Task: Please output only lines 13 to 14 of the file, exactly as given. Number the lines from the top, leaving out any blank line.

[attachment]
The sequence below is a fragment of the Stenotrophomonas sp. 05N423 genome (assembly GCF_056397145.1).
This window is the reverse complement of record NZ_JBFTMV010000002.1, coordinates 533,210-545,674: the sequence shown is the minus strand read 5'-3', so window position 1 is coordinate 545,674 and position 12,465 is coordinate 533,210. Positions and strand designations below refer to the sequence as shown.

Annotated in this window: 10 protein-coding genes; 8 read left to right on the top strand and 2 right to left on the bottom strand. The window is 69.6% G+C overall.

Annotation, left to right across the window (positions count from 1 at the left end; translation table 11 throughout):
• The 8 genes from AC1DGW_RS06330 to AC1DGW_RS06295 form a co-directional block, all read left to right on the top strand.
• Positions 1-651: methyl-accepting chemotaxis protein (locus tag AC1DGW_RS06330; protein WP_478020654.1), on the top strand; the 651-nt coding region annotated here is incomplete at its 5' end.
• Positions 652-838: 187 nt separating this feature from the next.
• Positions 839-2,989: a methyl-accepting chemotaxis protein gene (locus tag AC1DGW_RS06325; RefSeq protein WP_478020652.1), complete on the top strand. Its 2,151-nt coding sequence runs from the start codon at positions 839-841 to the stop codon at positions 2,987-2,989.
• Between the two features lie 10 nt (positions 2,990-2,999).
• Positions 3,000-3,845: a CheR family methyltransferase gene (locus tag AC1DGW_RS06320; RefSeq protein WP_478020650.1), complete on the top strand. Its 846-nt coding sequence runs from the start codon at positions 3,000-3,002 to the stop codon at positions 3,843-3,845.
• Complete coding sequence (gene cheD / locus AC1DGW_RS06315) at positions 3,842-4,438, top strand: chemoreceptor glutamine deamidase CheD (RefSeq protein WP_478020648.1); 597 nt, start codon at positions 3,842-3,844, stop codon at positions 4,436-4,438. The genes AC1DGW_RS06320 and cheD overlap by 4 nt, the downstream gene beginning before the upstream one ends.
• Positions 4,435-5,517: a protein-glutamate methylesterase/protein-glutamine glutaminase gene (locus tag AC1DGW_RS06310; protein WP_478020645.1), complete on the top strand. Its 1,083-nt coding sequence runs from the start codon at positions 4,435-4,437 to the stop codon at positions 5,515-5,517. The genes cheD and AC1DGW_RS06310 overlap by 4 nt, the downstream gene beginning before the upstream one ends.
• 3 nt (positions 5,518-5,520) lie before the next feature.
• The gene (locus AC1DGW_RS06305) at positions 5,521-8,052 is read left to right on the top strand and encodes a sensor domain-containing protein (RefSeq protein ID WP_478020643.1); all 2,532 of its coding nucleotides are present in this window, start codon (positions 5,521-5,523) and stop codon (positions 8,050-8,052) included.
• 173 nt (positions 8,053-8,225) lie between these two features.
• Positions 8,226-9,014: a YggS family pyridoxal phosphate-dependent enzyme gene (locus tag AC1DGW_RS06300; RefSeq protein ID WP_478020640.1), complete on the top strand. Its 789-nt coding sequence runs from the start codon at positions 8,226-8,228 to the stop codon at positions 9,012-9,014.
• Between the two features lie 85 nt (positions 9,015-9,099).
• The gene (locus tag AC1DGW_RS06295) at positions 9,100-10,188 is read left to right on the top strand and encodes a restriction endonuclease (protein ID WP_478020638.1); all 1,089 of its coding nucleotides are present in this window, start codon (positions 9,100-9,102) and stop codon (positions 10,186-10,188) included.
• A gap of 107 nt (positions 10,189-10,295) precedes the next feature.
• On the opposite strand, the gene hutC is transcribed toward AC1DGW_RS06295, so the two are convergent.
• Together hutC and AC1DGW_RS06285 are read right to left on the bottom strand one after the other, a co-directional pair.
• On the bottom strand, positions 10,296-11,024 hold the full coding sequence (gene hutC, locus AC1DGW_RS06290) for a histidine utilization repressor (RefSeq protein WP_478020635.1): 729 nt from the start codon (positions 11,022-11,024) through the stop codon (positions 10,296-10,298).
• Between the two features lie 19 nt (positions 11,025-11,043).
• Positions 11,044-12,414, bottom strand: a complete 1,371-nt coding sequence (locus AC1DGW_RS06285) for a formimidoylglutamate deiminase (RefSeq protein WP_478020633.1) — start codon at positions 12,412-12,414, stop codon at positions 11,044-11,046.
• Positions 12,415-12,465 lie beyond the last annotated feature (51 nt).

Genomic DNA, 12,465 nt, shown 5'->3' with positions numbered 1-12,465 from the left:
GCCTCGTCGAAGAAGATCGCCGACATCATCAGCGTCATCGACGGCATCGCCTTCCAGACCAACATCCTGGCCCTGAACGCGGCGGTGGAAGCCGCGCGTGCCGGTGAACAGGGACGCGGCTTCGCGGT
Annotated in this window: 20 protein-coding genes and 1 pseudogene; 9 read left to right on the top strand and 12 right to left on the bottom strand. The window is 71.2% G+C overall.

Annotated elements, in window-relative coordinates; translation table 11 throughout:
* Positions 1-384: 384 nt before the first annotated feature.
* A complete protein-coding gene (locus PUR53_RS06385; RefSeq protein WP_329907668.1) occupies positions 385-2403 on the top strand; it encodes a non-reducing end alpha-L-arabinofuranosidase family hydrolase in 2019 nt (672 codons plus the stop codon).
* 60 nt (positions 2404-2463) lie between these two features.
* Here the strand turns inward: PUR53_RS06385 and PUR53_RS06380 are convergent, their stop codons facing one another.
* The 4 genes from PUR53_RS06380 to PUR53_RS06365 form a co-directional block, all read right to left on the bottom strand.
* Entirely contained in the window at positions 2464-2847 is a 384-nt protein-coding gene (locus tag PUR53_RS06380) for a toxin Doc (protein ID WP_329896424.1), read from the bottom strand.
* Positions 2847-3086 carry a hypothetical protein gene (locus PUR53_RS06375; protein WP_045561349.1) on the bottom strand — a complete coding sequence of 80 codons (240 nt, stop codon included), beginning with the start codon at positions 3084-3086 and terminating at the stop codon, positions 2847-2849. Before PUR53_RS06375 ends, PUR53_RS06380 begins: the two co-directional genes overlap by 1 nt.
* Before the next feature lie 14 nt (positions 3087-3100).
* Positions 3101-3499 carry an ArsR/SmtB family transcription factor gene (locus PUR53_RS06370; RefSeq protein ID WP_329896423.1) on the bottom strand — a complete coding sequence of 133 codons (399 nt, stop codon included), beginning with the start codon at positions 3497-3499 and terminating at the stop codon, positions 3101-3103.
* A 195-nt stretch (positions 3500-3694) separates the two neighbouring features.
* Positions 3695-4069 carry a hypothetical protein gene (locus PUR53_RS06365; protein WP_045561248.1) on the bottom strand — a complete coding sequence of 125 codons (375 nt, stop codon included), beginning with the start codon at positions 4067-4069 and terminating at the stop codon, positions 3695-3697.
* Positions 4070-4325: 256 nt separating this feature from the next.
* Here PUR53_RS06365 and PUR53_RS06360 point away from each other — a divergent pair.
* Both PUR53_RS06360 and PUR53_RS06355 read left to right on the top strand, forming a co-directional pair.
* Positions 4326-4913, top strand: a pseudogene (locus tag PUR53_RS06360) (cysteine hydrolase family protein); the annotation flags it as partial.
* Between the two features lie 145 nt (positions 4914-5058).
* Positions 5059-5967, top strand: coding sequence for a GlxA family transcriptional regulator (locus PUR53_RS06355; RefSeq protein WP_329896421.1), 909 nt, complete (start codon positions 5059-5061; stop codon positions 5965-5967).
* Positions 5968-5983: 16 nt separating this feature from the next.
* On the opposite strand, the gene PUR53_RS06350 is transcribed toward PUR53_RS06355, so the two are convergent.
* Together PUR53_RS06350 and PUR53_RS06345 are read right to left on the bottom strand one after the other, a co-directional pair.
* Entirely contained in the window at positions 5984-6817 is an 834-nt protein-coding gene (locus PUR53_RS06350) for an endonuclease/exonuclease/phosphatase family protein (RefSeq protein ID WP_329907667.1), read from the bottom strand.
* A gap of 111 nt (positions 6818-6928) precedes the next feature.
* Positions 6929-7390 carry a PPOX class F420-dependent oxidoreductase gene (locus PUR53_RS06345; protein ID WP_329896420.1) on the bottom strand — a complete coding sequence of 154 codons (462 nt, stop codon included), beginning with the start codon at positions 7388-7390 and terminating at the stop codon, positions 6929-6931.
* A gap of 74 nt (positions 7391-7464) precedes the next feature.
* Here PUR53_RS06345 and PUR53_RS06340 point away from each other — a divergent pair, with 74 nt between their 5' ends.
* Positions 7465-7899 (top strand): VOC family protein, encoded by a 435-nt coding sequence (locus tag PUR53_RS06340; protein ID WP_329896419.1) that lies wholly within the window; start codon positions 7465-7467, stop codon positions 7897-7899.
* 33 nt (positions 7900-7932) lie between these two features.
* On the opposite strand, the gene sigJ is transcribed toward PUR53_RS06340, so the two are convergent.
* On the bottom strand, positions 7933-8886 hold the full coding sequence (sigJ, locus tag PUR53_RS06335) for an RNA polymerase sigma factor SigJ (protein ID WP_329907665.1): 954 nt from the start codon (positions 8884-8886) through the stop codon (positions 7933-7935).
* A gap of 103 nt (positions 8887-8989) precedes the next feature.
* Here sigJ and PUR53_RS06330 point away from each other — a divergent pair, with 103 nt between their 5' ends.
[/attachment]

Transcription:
• 3 nt (positions 5,518-5,520) lie before the next feature.
• The gene (locus AC1DGW_RS06305) at positions 5,521-8,052 is read left to right on the top strand and encodes a sensor domain-containing protein (RefSeq protein ID WP_478020643.1); all 2,532 of its coding nucleotides are present in this window, start codon (positions 5,521-5,523) and stop codon (positions 8,050-8,052) included.